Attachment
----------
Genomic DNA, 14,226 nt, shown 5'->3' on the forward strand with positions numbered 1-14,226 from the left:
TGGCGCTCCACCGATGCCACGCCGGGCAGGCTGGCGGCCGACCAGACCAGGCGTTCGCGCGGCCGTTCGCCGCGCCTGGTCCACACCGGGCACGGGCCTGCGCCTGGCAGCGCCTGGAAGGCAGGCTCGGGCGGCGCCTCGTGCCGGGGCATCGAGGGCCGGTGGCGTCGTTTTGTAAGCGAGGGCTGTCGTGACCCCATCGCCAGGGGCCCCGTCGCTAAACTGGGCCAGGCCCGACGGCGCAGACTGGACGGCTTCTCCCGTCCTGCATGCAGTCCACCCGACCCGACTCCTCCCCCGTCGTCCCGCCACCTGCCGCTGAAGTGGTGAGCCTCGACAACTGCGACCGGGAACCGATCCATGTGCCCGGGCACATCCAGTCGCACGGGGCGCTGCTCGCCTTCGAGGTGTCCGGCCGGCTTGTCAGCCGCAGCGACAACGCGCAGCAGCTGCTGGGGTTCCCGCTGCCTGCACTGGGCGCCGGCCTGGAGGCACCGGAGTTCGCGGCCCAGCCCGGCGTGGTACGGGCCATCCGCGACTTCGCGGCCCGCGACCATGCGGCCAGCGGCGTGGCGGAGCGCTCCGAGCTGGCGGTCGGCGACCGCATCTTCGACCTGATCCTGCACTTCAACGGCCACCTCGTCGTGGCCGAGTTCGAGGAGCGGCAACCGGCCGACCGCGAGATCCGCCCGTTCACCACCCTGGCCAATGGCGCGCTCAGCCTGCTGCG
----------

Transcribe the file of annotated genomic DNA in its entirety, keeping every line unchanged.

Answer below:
Genomic DNA, 14,226 nt, shown 5'->3' on the forward strand with positions numbered 1-14,226 from the left:
TGGCGCTCCACCGATGCCACGCCGGGCAGGCTGGCGGCCGACCAGACCAGGCGTTCGCGCGGCCGTTCGCCGCGCCTGGTCCACACCGGGCACGGGCCTGCGCCTGGCAGCGCCTGGAAGGCAGGCTCGGGCGGCGCCTCGTGCCGGGGCATCGAGGGCCGGTGGCGTCGTTTTGTAAGCGAGGGCTGTCGTGACCCCATCGCCAGGGGCCCCGTCGCTAAACTGGGCCAGGCCCGACGGCGCAGACTGGACGGCTTCTCCCGTCCTGCATGCAGTCCACCCGACCCGACTCCTCCCCCGTCGTCCCGCCACCTGCCGCTGAAGTGGTGAGCCTCGACAACTGCGACCGGGAACCGATCCATGTGCCCGGGCACATCCAGTCGCACGGGGCGCTGCTCGCCTTCGAGGTGTCCGGCCGGCTTGTCAGCCGCAGCGACAACGCGCAGCAGCTGCTGGGGTTCCCGCTGCCTGCACTGGGCGCCGGCCTGGAGGCACCGGAGTTCGCGGCCCAGCCCGGCGTGGTACGGGCCATCCGCGACTTCGCGGCCCGCGACCATGCGGCCAGCGGCGTGGCGGAGCGCTCCGAGCTGGCGGTCGGCGACCGCATCTTCGACCTGATCCTGCACTTCAACGGCCACCTCGTCGTGGCCGAGTTCGAGGAGCGGCAACCGGCCGACCGCGAGATCCGCCCGTTCACCACCCTGGCCAATGGCGCGCTCAGCCTGCTGCG